I’m just old enough to remember passenger trains before Amtrak.  During the mid to late 1960’s,  we would occasionally go over to West Quincy to watch a couple Burlington passenger trains arrive and depart on Sunday afternoons. One was headed to Chicago, the other to Kansas City. I was impressed by the size and the noise and fascinated by that rotating Mars headlight.  The platform at Galesburg on September 23rd brought back memories although there were never this many people on the platform at West Quincy..

Our trip ran more or less on time. We stopped for a brief photo opportunity at the current Quincy Amtrak station. From there, it was over to West Quincy to turn the train on the wye just north of US 24. While we were waiting, it became our turn to head back to the dining car for lunch. The dining car is very different from what you find on current Amtrak trains. Cooking is done on wood or charcoal fired stoves. No microwaves, no electric stoves or ovens.  The volunteer cooks are cautioned against wearing jeans with rivets in certain locations. The radiant heat causes those rivets in the jeans to get very hot.

Lunch was a very good beef stew prepared on board and we were enjoying that as we crossed the Mississippi on the way back to Galesburg.  Here’s the view out the dining car window…

The locomotive was built by Electro Motive Division of General Motors in early 1940 and was originally geared to run up to 117 miles per hour.  It was in service until 1968 when it was retired and donated to the Illinois Rail Museum.  The IRM has done an outstanding job of restoring and maintaining the engine. This is the locomotive you see in the movie A League of Their Own.  Some of the scenes were shot in the passenger cars we rode.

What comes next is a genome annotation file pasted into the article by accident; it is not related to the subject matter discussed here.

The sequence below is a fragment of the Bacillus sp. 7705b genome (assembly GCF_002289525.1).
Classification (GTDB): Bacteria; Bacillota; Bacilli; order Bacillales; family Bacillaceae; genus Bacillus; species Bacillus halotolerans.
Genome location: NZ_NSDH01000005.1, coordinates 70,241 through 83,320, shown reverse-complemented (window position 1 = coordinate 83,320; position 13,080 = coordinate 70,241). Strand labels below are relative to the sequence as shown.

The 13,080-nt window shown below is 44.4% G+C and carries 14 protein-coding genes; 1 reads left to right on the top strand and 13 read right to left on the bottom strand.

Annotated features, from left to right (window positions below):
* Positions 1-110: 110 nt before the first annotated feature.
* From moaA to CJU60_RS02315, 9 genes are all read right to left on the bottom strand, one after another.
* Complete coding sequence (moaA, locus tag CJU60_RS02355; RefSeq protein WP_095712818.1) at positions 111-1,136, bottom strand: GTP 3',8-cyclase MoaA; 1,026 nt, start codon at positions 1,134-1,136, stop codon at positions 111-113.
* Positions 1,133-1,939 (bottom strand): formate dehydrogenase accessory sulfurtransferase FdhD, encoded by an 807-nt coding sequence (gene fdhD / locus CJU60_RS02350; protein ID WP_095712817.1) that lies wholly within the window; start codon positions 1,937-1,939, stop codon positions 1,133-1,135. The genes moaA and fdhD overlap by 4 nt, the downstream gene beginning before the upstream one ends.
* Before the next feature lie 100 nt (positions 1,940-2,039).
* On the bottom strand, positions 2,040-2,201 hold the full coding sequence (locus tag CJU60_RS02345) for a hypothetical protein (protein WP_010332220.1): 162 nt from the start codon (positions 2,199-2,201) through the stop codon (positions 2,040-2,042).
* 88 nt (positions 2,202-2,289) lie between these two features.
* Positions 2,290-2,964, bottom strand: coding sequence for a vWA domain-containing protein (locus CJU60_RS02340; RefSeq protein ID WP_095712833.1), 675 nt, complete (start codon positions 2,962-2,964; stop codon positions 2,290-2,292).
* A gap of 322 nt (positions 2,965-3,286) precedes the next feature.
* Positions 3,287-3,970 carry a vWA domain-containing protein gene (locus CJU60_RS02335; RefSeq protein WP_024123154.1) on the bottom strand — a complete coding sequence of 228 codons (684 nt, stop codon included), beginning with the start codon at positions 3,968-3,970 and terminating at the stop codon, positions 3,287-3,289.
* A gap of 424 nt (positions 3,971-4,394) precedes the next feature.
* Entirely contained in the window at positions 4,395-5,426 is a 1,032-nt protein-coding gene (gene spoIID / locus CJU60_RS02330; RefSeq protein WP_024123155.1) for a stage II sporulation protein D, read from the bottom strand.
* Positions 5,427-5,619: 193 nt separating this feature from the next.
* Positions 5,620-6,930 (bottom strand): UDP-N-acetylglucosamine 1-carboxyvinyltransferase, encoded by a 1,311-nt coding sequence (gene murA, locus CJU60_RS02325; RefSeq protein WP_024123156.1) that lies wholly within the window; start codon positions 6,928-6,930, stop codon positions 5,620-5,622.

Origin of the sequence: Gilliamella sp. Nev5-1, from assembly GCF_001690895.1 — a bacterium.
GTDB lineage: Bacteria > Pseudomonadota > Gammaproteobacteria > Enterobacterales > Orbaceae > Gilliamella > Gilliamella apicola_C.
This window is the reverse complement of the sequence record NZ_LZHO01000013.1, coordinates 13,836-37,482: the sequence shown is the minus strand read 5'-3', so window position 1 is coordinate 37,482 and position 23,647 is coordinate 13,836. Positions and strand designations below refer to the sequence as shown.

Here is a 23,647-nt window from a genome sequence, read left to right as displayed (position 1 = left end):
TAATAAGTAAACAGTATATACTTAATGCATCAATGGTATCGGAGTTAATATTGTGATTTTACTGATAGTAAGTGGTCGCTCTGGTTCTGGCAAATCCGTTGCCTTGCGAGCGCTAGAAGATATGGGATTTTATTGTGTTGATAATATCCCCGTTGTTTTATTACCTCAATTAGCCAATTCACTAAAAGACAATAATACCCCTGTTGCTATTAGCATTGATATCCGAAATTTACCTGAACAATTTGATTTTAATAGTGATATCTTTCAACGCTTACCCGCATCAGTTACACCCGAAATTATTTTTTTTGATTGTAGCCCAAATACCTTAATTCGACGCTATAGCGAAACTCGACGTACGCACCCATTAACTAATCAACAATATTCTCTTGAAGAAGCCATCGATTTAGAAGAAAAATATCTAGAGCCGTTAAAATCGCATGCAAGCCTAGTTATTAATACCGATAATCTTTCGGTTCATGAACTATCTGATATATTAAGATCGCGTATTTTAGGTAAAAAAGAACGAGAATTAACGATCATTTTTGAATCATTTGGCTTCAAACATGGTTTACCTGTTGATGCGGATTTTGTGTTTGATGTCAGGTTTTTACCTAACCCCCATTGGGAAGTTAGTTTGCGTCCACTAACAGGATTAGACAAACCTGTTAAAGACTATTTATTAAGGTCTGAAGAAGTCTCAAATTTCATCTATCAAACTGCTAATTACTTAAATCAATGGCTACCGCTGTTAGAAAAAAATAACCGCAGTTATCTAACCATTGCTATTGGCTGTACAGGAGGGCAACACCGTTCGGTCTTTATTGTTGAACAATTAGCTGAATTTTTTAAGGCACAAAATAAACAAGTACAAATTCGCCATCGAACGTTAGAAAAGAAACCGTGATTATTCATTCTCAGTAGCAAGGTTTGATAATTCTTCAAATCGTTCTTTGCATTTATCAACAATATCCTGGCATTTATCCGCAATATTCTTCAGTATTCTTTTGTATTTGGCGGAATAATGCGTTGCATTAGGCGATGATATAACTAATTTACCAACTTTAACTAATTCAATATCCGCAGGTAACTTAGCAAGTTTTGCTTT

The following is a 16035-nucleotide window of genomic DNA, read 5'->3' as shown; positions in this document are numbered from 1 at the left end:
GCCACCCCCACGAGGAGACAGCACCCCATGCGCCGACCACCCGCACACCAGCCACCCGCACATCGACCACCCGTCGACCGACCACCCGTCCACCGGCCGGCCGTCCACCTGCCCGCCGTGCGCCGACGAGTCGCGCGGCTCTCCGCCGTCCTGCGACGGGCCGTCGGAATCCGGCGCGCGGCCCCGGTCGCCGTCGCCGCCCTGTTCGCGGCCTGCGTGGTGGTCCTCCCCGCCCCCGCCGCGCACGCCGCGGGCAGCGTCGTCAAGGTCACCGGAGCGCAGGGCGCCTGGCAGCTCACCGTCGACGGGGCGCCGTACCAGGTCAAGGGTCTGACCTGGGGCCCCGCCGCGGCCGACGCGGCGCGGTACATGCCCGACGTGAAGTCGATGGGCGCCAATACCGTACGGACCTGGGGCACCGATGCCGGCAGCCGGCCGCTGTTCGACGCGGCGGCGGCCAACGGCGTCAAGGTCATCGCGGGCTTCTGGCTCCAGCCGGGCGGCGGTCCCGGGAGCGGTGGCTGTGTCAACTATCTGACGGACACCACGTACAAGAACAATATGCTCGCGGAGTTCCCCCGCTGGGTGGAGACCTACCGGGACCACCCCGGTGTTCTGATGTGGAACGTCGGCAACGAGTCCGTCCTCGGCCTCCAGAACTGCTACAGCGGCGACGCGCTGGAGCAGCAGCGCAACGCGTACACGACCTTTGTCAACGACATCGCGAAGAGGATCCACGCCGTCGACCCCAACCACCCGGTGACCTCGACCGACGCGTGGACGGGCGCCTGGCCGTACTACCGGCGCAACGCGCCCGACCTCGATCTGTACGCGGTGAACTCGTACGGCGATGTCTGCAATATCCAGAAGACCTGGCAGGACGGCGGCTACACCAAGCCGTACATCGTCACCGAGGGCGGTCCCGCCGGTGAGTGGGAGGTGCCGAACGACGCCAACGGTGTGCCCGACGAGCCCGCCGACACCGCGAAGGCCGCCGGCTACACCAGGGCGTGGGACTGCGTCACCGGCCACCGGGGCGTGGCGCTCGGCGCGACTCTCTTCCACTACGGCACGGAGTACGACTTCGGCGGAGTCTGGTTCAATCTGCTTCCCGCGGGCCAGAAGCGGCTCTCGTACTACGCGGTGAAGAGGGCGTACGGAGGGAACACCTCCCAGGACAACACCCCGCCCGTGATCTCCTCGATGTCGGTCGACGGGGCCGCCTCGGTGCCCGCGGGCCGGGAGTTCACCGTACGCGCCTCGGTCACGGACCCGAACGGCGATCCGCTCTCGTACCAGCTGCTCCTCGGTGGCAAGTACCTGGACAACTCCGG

The excursion to Quincy ran at the limit of 79 miles per hour where allowed although I did see a couple 83 mile per hour readings on an unofficial speedometer visible from our seat.  Same speed as Amtrak does in those areas. It was also a bit unnerving to go through Macomb   around 60 or 70 miles per hour.  I also saw photographers out at almost every grade crossing along the route and groups of people along the tracks in most of the small towns along the line.

After getting back to Galesburg, it was time to get in position for a little more photography..

Sunday’s trip brought back a lot of fun memories. My first train trips were to Macomb on the C.B.&Q.  in the late 60’s and early ‘70’s prior to the coming of Amtrak. I remember getting on those trains and immediately heading to the dome car, hoping one of the prime front seats was available.  Dad rode the train with my sister and me. Mom drove to Macomb to meet us on these trips. It always seemed like the car trip back to Quincy took much longer than the train trip. I’ve been a railroad buff--AKA railfan ever since.

This isn’t the first time the Nebraska Zephyr came through Quincy. The train came through in December of 1993. Getting a look at the Zephyr on that trip took patience. And warm clothing. My original plan was to take pictures up by LaPrairie as the train headed north on a cold, dreary Sunday. I waited and waited. No train. Pretty soon, suitable light for photography was gone. When I got home, I found out that mechanical problems had forced a week’s delay. I got my pictures—some good ones on Kodachrome slide film—on really cold, clear, snowy afternoon.
You can get a good close look at the Nebraska Zephyr at the Illinois Rail Museum at Union Illinois. Information on museum activities is on line at www.irm.org.

Thanks to the IRM for running the excursion and giving those of us old enough to remember an afternoon full of old memories and those too young to remember a sense of how good rail travel used to be.